But the meat of this article is their predictions about six ways post-covid edtech will differ from what has come before.

Parents cut through red tape

The point here is that Ed Tech companies will sell more directly to parents and skip trying to sell whoever has the purchasing authority at the school district level. I would remind them that the big bucks are for those who can convince state legislatures to adopt their product (think Florida's Virtual School or the College Board's success in conning states into adopting the SAT as a Big Standardized Test to satisfy federal requirements). 

But for companies that don't have that kind of clout, the pharmaceutical model of selling directly to civilians ("Ask your doctor about Magicfixium"). Skates and Chan are predicting more families spending bucks on home ed tech and sales to learning "pods." Wealthy parents are going to buy ed tech. It remains to be seen how many will ditch it upon learning it's not very good.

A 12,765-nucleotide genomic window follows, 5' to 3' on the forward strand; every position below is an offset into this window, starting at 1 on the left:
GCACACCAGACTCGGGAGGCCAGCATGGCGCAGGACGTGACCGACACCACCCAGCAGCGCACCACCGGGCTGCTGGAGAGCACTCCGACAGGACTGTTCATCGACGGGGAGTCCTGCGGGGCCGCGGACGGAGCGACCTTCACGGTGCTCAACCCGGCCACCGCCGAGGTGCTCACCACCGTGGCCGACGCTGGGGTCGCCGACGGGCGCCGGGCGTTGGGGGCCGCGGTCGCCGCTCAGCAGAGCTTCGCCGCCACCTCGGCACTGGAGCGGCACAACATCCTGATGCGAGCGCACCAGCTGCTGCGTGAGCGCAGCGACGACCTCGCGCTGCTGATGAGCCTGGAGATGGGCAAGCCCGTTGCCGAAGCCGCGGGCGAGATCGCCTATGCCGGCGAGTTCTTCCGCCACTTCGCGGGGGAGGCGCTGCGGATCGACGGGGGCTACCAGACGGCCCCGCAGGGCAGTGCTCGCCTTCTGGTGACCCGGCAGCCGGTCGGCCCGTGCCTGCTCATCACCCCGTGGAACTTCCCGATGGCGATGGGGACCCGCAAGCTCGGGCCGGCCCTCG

Teacher will be free agents

"Edtech platforms give everyone access to the most talented, experienced and innovative teachers, unconstrained by geography (or public school salary caps)." 

Oh my. One example they cite is Teachers Pay Teachers. Are teachers getting rich from their innovations there? But Skates and Chan are sure that the very best instructors--"tailored to the needs of each individual child"--can be found in the "online marketplace." They also cite Outschool, where "anyone with expertise can create a class." Also, anyone without actual expertise.